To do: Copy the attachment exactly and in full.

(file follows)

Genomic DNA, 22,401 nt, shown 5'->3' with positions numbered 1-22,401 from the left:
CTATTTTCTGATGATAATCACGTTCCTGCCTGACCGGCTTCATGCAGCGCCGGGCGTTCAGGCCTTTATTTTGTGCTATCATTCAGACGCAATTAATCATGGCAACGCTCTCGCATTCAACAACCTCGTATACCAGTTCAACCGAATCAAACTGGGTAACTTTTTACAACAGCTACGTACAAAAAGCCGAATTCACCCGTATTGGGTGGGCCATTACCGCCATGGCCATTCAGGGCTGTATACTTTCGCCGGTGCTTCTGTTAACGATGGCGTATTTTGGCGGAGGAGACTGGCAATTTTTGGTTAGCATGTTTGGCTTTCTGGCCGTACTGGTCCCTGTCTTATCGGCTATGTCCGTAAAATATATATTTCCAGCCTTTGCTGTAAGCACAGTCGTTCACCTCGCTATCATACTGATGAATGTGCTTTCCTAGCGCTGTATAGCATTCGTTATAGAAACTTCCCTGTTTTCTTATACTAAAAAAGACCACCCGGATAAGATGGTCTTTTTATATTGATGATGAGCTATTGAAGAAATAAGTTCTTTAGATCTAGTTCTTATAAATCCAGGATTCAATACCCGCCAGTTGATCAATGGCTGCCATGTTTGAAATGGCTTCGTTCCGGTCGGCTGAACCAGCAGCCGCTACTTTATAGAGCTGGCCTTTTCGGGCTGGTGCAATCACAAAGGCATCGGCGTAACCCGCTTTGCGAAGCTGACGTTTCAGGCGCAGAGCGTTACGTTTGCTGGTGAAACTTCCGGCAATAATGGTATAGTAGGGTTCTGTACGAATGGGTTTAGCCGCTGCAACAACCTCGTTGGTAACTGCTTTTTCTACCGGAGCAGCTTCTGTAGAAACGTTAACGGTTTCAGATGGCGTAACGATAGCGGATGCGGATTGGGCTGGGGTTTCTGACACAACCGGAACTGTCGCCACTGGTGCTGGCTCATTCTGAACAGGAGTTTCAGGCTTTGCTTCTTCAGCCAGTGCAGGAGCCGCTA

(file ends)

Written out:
Genomic DNA, 22,401 nt, shown 5'->3' with positions numbered 1-22,401 from the left:
CTATTTTCTGATGATAATCACGTTCCTGCCTGACCGGCTTCATGCAGCGCCGGGCGTTCAGGCCTTTATTTTGTGCTATCATTCAGACGCAATTAATCATGGCAACGCTCTCGCATTCAACAACCTCGTATACCAGTTCAACCGAATCAAACTGGGTAACTTTTTACAACAGCTACGTACAAAAAGCCGAATTCACCCGTATTGGGTGGGCCATTACCGCCATGGCCATTCAGGGCTGTATACTTTCGCCGGTGCTTCTGTTAACGATGGCGTATTTTGGCGGAGGAGACTGGCAATTTTTGGTTAGCATGTTTGGCTTTCTGGCCGTACTGGTCCCTGTCTTATCGGCTATGTCCGTAAAATATATATTTCCAGCCTTTGCTGTAAGCACAGTCGTTCACCTCGCTATCATACTGATGAATGTGCTTTCCTAGCGCTGTATAGCATTCGTTATAGAAACTTCCCTGTTTTCTTATACTAAAAAAGACCACCCGGATAAGATGGTCTTTTTATATTGATGATGAGCTATTGAAGAAATAAGTTCTTTAGATCTAGTTCTTATAAATCCAGGATTCAATACCCGCCAGTTGATCAATGGCTGCCATGTTTGAAATGGCTTCGTTCCGGTCGGCTGAACCAGCAGCCGCTACTTTATAGAGCTGGCCTTTTCGGGCTGGTGCAATCACAAAGGCATCGGCGTAACCCGCTTTGCGAAGCTGACGTTTCAGGCGCAGAGCGTTACGTTTGCTGGTGAAACTTCCGGCAATAATGGTATAGTAGGGTTCTGTACGAATGGGTTTAGCCGCTGCAACAACCTCGTTGGTAACTGCTTTTTCTACCGGAGCAGCTTCTGTAGAAACGTTAACGGTTTCAGATGGCGTAACGATAGCGGATGCGGATTGGGCTGGGGTTTCTGACACAACCGGAACTGTCGCCACTGGTGCTGGCTCATTCTGAACAGGAGTTTCAGGCTTTGCTTCTTCAGCCAGTGCAGGAGCCGCTA